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“If a parent doesn’t want her child to build a periscope from a toothpaste box or a tongue-depressor catapult that launches mini-marshmallows or a so-called Candy Glock from a balloon, a playing card, and a plastic soda bottle, he doesn’t have to buy the book.” –┬áLiberty Science Center spokeswoman Mary Meluso in Liberty Science Center defends book teaching kids how to make fake guns [at]

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  1. “And of course, if a parent wants an emotionally stunted metrosexual euro-manchild with no courage or respect for personal freedom, they could simply point to this book and hyperventilate. All the bases are covered, here.”

    ^how the quote should have ended

  2. Michael C. Alcamo, who saw the book during a recent visit to the Jersey City science museum, said tragedy can ensue from teaching kids how to make toy guns…

    The Stupid is strong with this one.

    The only toy gun that has a potential for tragedy to ensue is the PopTart gun, overuse of which can lead to obesity and diabetes.

    The 256-page book, “Mini Weapons of Mass Destruction 2: Build a Secret Agent Arsenal,” published in 2011, is filled with illustrated instructions on how to make a “semi auto dice launcher” made out of a box for playing cards, a catapult to fling breath mints and a blowgun for cotton swabs or toothpicks.

    It also includes details on how to use markers to build faux magnums and Berettas that shoot hard candies.

    As if you’ll shoot your eye out, kid! wasn’t overused already, thanks to A Christmas Story.

    “We shouldn’t be teaching children that it’s easy to make a realistic-looking Beretta out of things you can find around the house,” Alcamo told The Jersey Journal. “That’s a way to guarantee a tragedy.”

    Yes, because nobody can tell the difference between a real Baretta and one made out of a marker and a Pez dispenser. I wasn’t aware of the Hoyle Special Edition Glock, either.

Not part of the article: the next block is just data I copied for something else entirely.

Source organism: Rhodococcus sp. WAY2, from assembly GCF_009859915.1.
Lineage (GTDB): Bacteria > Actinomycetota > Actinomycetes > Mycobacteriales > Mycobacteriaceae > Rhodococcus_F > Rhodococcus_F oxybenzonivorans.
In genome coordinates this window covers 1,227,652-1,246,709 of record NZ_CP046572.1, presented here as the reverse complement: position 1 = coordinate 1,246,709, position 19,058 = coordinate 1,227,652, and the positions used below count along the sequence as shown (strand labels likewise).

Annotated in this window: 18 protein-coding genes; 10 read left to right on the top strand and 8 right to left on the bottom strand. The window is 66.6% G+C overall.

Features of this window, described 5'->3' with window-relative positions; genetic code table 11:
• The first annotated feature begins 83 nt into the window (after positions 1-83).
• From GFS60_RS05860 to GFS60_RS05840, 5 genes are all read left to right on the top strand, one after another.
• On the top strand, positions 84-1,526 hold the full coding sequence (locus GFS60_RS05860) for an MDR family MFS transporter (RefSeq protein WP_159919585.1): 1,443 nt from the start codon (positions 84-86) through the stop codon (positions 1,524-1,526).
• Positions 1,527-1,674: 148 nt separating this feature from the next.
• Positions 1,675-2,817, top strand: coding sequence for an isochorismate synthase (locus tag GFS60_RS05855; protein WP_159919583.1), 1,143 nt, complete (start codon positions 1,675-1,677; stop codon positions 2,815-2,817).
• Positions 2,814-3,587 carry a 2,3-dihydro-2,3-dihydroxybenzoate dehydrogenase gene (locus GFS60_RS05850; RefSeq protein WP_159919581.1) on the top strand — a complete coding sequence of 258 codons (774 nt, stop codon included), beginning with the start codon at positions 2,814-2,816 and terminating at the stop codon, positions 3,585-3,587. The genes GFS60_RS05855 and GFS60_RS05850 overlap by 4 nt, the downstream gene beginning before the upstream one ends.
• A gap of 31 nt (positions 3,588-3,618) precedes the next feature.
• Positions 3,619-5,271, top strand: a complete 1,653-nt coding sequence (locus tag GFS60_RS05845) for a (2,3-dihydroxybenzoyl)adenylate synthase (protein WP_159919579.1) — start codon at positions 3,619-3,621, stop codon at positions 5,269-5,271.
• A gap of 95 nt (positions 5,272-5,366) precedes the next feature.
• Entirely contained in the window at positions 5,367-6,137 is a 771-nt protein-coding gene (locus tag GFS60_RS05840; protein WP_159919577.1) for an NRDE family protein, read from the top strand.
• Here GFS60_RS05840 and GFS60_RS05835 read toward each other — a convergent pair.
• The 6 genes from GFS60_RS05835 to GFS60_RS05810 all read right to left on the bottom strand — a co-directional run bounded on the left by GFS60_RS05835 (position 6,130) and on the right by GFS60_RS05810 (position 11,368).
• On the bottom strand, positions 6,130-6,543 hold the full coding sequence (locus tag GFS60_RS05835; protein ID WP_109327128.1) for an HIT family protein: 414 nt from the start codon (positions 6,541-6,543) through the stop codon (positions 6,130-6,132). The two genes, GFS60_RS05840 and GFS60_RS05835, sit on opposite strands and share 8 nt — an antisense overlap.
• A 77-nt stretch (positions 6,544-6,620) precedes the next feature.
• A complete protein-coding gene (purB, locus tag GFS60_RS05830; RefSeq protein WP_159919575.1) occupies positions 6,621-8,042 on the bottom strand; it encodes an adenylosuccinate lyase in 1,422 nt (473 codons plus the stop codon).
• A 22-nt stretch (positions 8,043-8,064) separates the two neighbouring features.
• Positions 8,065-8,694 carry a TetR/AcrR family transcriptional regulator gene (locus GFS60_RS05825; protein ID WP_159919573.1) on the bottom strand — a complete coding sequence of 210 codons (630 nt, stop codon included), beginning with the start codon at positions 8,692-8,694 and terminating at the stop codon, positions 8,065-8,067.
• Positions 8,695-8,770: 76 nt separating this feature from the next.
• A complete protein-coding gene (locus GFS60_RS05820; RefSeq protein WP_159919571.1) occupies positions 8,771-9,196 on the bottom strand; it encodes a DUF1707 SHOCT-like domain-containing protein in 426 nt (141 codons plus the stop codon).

• Several points: One, I don’t have diabetes, but I’m living proof you’re correct about Pop-Tarts making you fat, but then that’s even if one doesn’t shape them into a gun. But then, I probably shouldn’t give gun-grabbers any ideas about outlawing Pop-Tarts, too, ’cause I’m sure they’d agree with Nanny Bloomberg on that issue, too.

      Two: “You’ll shoot your eye out!” wasn’t just “A Christmas Story”. Plenty of us gun lovers had over-cautious moms who believed no child (especially a male one) should ever be allowed to use a gun without direct supervision by adults until he was old enough to drive, but had dads who gave us guns, anyway, and told her to get over it. In like manner, this humorously over-cautious (and humor-less, btw) lady just needs someone, anyone, to tell her to get over it and move along. WAIT! Wuzzat you say? It was a DUDE who said this stuff? Like, a guy, a man, a male-type person? Well, then, that cinches it. Our society is screwed. Heaven help us if he’s reproduced.

      Three: “…but, but…I was a REALISTIC-looking marker and Pez dispenser. In fact, when I first saw it, I thought it was the Beretta/Wilson 92G Brigadier Tactical.”

  3. Sweet! Now I know what my grandson is getting for Christmas. He’s already modifying Nerf guns to shoot farther. He will love this.

  4. How dare they teach children that things can be made with… stuff!

    These folks would shit bricks if I showed them my plans to build a black powder golf ball cannon this summer.
    I bet their heads would explode when they found out its 100% legal too.

  5. These books are available on AMAZON.COM for very reasonable prices. They rate 4, 4.5 and 5 Stars.

    These books teach children very fundamental mechanical skills and understanding of how to build things that work and why they work.

    What’s NOT to love about this? Oh, yeah, it might enable a kid to think for himself/herself, inspire creativity, develop problem solving skills, learn how to accept and deal with challenges and, God forbid, have some genuine fun learning the value of work and inspiration…all of which is anathema to the Nanny State Mentality.

  6. Nice to see that the science center still remains in the world of reality, where a marshmellow is not a deadly projectile at low velocities.

  7. God forbid kids use imagination and don’t play a video game. Little boys have been known to make dang near anything into a gun…

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